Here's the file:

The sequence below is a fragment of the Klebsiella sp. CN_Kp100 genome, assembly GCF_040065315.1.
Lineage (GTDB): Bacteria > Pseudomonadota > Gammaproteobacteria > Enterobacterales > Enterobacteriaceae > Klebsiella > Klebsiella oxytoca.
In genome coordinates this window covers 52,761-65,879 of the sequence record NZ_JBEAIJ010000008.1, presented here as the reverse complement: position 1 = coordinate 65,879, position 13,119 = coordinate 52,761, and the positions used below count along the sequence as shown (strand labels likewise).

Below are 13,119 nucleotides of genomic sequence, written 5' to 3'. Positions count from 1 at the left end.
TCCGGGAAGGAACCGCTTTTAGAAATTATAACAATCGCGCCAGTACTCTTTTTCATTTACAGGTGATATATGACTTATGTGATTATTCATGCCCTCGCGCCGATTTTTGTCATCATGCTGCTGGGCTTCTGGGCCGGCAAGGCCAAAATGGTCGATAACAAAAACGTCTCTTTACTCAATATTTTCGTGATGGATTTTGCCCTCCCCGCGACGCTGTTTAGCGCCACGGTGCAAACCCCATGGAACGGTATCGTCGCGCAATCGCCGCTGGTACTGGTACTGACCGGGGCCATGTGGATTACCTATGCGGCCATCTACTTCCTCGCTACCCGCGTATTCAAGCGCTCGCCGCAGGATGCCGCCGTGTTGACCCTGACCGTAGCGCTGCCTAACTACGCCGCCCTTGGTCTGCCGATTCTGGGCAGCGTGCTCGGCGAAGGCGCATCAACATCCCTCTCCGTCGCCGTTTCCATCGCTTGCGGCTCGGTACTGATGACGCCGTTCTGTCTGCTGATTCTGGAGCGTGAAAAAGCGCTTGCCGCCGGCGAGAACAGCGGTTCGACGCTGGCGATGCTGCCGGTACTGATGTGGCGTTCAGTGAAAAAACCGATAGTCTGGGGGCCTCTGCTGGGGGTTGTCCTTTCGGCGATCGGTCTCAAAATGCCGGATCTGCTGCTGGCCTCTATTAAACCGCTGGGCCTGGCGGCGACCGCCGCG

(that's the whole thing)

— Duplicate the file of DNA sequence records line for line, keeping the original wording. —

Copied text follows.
The sequence below is a fragment of the Klebsiella sp. CN_Kp100 genome, assembly GCF_040065315.1.
Lineage (GTDB): Bacteria > Pseudomonadota > Gammaproteobacteria > Enterobacterales > Enterobacteriaceae > Klebsiella > Klebsiella oxytoca.
In genome coordinates this window covers 52,761-65,879 of the sequence record NZ_JBEAIJ010000008.1, presented here as the reverse complement: position 1 = coordinate 65,879, position 13,119 = coordinate 52,761, and the positions used below count along the sequence as shown (strand labels likewise).

Below are 13,119 nucleotides of genomic sequence, written 5' to 3'. Positions count from 1 at the left end.
TCCGGGAAGGAACCGCTTTTAGAAATTATAACAATCGCGCCAGTACTCTTTTTCATTTACAGGTGATATATGACTTATGTGATTATTCATGCCCTCGCGCCGATTTTTGTCATCATGCTGCTGGGCTTCTGGGCCGGCAAGGCCAAAATGGTCGATAACAAAAACGTCTCTTTACTCAATATTTTCGTGATGGATTTTGCCCTCCCCGCGACGCTGTTTAGCGCCACGGTGCAAACCCCATGGAACGGTATCGTCGCGCAATCGCCGCTGGTACTGGTACTGACCGGGGCCATGTGGATTACCTATGCGGCCATCTACTTCCTCGCTACCCGCGTATTCAAGCGCTCGCCGCAGGATGCCGCCGTGTTGACCCTGACCGTAGCGCTGCCTAACTACGCCGCCCTTGGTCTGCCGATTCTGGGCAGCGTGCTCGGCGAAGGCGCATCAACATCCCTCTCCGTCGCCGTTTCCATCGCTTGCGGCTCGGTACTGATGACGCCGTTCTGTCTGCTGATTCTGGAGCGTGAAAAAGCGCTTGCCGCCGGCGAGAACAGCGGTTCGACGCTGGCGATGCTGCCGGTACTGATGTGGCGTTCAGTGAAAAAACCGATAGTCTGGGGGCCTCTGCTGGGGGTTGTCCTTTCGGCGATCGGTCTCAAAATGCCGGATCTGCTGCTGGCCTCTATTAAACCGCTGGGCCTGGCGGCGACCGCCGCG